Rellis P. Godfrey
U. S. Army
Dates of Service: 11/07/1968 - 06/13/1971
Intelligence Specialist, 525th Military Intelligence Group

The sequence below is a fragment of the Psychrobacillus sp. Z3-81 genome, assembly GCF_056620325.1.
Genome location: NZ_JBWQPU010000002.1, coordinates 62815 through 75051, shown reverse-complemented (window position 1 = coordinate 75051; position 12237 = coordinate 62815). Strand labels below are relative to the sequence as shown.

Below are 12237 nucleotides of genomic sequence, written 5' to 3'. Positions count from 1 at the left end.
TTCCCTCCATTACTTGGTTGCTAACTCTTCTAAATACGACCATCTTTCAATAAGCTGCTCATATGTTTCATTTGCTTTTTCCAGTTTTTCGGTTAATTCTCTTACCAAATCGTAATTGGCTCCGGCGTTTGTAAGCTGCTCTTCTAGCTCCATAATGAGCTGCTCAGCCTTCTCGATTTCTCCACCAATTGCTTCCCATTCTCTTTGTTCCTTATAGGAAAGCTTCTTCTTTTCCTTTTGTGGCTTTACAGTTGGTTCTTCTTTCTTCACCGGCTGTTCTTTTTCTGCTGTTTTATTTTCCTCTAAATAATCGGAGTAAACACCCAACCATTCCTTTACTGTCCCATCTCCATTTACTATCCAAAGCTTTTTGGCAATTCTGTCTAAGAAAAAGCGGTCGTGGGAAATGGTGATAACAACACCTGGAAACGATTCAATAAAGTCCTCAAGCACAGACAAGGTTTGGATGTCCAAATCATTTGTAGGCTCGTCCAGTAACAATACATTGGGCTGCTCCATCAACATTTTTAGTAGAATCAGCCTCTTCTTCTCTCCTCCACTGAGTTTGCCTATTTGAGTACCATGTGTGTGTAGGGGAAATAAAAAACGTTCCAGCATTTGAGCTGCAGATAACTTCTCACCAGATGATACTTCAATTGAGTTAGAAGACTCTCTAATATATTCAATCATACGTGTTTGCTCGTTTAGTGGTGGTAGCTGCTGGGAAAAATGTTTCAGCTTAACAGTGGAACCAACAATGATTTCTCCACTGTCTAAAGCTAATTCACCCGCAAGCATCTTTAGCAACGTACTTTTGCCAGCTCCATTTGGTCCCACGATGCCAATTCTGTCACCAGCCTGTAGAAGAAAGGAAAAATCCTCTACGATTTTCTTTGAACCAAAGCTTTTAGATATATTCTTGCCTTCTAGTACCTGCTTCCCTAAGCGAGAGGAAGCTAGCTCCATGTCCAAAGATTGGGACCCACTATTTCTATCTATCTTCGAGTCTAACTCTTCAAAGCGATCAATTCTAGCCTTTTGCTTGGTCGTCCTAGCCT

Rellis was born at Schumpert Hospital in Shreveport as the younger of two sons to Raymond W. Godfrey, a landscape architect, and Elizabeth Phillips Godfrey, who handled the administrative aspects of her husband's business. Rellis graduated from Byrd High School in 1962. He entered Centenary College where he majored in history, worked at Selber Brothers selling clothes in after-school hours, and graduated with a bachelor of arts in 1966. In 1968 he earned a master of arts and history at the University of Oklahoma. On November 7 that year, Rellis enlisted in the U.S. Army. After basic training at Fort Polk near Leesville, Louisiana he entered the U.S. Army Intelligence School and Counter Intelligence Records Facility at Fort Holabird near Baltimore, Maryland, where he was taught "the means of collecting intelligence" in techniques that had evolved from World War II and the Korean War. "I was stationed there for a year in intelligence school and my class had approximately twenty-eight men," he recalls. "Of those twenty-eight men I think twenty-five had a college degree and three had started but not completed college." All but two in his class were sent to Vietnam, including Rellis, who next studied the Vietnamese language at The Presidio in Monterey, California. A hearing deficiency, however, made it difficult for him to understand the tonal language, so he was assigned to the military intelligence office that conducted background investigations of Vietnamese staff members. He was sent to Vietnam in January of 1970 where he was assigned to headquarters of 4th Battalion, 525th Military Intelligence Group in Rach Gia, a coastal town in the 4th Corps area in the delta. There he was placed as a Government Service 9 (GS9) civilian employee. "So I took off my Army uniform and wore civilian clothing the entire time I was in Vietnam with one exception, when I went on R&R (rest and recuperation). I put on my uniform to fly on the plane with the other men going to Hong Kong," he recalls. Rellis served with Central Intelligence Agency personnel as well as Navy intelligence liaison officers. He shared a two-story house with two Navy personnel and a retired Los Angeles police detective who commanded some forty to fifty Patrol Boats, River (PBRs)--Navy boats that patrolled waterways. "All the radios were set up in that portion of the bedroom and when some of the boats would be out at night they could come in contact and he would get called on the radio. So I really knew what was going on," Rellis says. He wrote intelligence reports in which he assessed the reliability of the information. He also worked with a Vietnamese major who was part of Military Security Service (MSS), the intelligence branch of the Vietnamese army. "He was one of the most knowledgeable men in the entire province," Rellis recalls. He calls Navy Seals "the best trained of all the American personnel, the absolute best." Rellis went on few missions, although he did venture into Cambodia where he saw a cache of North Vietnamese arms and money that South Vietnamese armed forces had discovered. While he relied on South Vietnamese agents, he never felt one was a double agent or infiltrator. "The family is very predominant in Vietnamese culture," he says. "One brother may have been for the South Vietnamese government and another brother may have been for the VC (Viet Cong). Neither would do anything to hurt the other but many times they would share information." Rellis completed his tour of duty in Vietnam and finished his service on June 13, 1971. He says he had no difficulty re-adjusting to civilian life. "The one sound that anybody that served in Vietnam will tell you that you always recognize is the sound of a huge helicopter. It stays with you the rest of your life," he comments. He enrolled in law school at LSU in September of 1971. On December 13, 1972 he married Sally McLemore. (They would have one son and one daughter). After finishing law school in 1974 he set up practice in Shreveport where he has worked in general civil practice with a specialty in estate planning and succession.